Friday, January 15, 2010

A "nook" review of Getting Air


Gutman, Dan. 2007. Getting Air. New York: Simon and Schuster.

I finally received my "nook," and checked out my first book, Dan Gutman's, Getting Air.  This book is several years old but I had three reasons for choosing it.

1. It caused some controversy in my library system, with some librarians thinking it should have been classified as a young adult (YA) title
2. Because it's an older title, it was cheaper! (As a librarian, I'm not used to paying to read books)
3. I was hoping that the choice of a survival story combined with the coolness factor of my new nook would entice my son to read it (no luck there)

In any case, this is my first "nook review."  As for the nook itself, I've read its pros and cons, its comparisons to Kindle, and its possible negative impact on libraries. Here's my quick take on it:
My initial reaction is that using an e-reader takes a little getting used to.  The fact that your physical interaction with the words takes place on a touch screen separated from those words is, at first, a bit disorienting.  The ability to choose font type and size is great.  The interactive dictionary is cumbersome, but less so than getting up and going to the bookshelf for the Merriam Webster.  Yes, the page turns a bit slowly (more so than the Kindle?), but not nearly as slow as the three seconds that I've read in various posts. It's too soon to see how the e-readers will affect libraries.  There are many free books available - mostly the same titles that one would find at Project Gutenberg - classics and older texts out of copyright protection.  The nook allows for uploading of these types of books and also, if I can believe the blogosphere, books can be downloaded from some public library sites for checkout.  My library, offers access to e-books via NetLibrary, but for viewing only, not downloading.  I will continue looking into the possibility of free library content on the nook.  The Kindle, which has fewer free books available and no library compatibility, at least makes them (the free books) easier to locate.  For me, the best features of an e-reader are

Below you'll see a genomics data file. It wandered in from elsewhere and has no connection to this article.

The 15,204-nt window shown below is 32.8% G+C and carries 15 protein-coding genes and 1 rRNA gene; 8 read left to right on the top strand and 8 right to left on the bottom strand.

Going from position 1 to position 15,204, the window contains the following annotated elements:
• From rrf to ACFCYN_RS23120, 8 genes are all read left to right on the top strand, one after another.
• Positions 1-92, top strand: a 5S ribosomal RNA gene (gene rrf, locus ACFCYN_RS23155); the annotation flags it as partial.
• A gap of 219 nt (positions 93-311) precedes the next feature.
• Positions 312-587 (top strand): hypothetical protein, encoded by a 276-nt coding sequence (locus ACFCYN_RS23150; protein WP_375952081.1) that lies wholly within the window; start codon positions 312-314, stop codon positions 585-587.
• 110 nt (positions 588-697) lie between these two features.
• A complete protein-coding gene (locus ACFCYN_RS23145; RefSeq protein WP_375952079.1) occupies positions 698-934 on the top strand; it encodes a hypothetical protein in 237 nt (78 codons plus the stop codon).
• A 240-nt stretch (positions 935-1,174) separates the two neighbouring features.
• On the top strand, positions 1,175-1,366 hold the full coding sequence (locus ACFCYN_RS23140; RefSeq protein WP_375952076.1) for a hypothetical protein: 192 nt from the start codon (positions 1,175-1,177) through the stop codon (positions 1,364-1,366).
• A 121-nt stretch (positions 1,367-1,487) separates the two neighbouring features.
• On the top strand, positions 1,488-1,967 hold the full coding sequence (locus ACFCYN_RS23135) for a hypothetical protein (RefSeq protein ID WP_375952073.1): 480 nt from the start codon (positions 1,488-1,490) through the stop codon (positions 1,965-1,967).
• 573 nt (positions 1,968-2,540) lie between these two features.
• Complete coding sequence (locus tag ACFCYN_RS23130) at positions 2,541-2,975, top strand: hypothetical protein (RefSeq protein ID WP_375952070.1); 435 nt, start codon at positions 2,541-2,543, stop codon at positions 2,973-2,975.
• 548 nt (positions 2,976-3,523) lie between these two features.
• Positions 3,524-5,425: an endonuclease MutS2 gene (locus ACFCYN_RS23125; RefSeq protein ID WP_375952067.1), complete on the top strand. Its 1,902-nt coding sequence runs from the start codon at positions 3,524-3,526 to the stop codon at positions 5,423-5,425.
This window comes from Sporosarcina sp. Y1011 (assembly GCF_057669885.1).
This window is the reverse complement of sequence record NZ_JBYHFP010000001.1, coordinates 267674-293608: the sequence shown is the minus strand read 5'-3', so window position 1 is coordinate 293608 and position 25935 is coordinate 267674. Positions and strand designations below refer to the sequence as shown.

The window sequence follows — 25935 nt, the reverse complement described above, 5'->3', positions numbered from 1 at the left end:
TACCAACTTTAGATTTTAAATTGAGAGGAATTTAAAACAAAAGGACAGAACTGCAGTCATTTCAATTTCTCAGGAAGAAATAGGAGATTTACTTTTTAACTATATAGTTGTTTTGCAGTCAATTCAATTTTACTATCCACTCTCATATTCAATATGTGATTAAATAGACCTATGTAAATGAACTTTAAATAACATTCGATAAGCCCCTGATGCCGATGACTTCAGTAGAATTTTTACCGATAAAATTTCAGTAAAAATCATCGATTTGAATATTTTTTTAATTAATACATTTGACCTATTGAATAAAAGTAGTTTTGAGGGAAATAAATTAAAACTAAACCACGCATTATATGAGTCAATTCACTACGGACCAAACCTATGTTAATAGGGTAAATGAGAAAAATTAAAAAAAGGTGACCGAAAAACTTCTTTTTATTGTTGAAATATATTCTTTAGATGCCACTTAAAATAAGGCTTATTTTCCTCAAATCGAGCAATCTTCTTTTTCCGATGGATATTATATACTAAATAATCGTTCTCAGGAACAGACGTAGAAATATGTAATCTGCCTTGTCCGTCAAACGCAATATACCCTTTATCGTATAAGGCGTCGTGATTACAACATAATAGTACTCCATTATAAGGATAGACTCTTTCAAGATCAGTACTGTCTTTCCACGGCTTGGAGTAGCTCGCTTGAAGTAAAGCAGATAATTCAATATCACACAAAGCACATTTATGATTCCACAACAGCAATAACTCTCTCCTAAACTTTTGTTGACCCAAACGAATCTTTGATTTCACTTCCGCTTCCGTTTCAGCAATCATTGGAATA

• the ability to tote around literally hundreds of Harry Potter-sized books in my purse
  • owning a book that opens up to the page where I left off
  • the ability to make notes and highlights that don't ruin the book
  • the, at least perceived idea, that e-books might be good for the environment (do e-readers create toxic waste? I don't know)
  • and the changeable font size is pretty cool as well
Now for the book!  (spoiler alert)
Getting Air is the story of three 7th grade boys on their way to a skateboarding convention. The main character is the good-natured, Jimmy, who is accompanied by his younger sister, Julia, as well as his two friends. The plane is hijacked by religious radicals and they find themselves crashed in a remote Canadian forest with a female flight attendant, and an elderly woman knitter.

While it is mostly a book about the boys, girls should enjoy it as well. The younger sister, Julia, age 11, turns out to be the most resourceful of the bunch, due largely in part to her reading habit and many years in Girl Scouting. Getting Air touches on serious topics - religion, fanaticism, hijacking - and contains some grim content - murder and death - but yet, Dan Gutman manages to handle the topic with his customary light hand and touch of humor. (The boys use the plane's outer shell as a "half pipe" course)

The story may not be completely convincing, but it should appeal to young boys in particular.  The suggested ages for this book are 9-12, however, parents and librarians should use discretion in suggesting this title for young readers. I would offer this book to readers in 6th grade and up.

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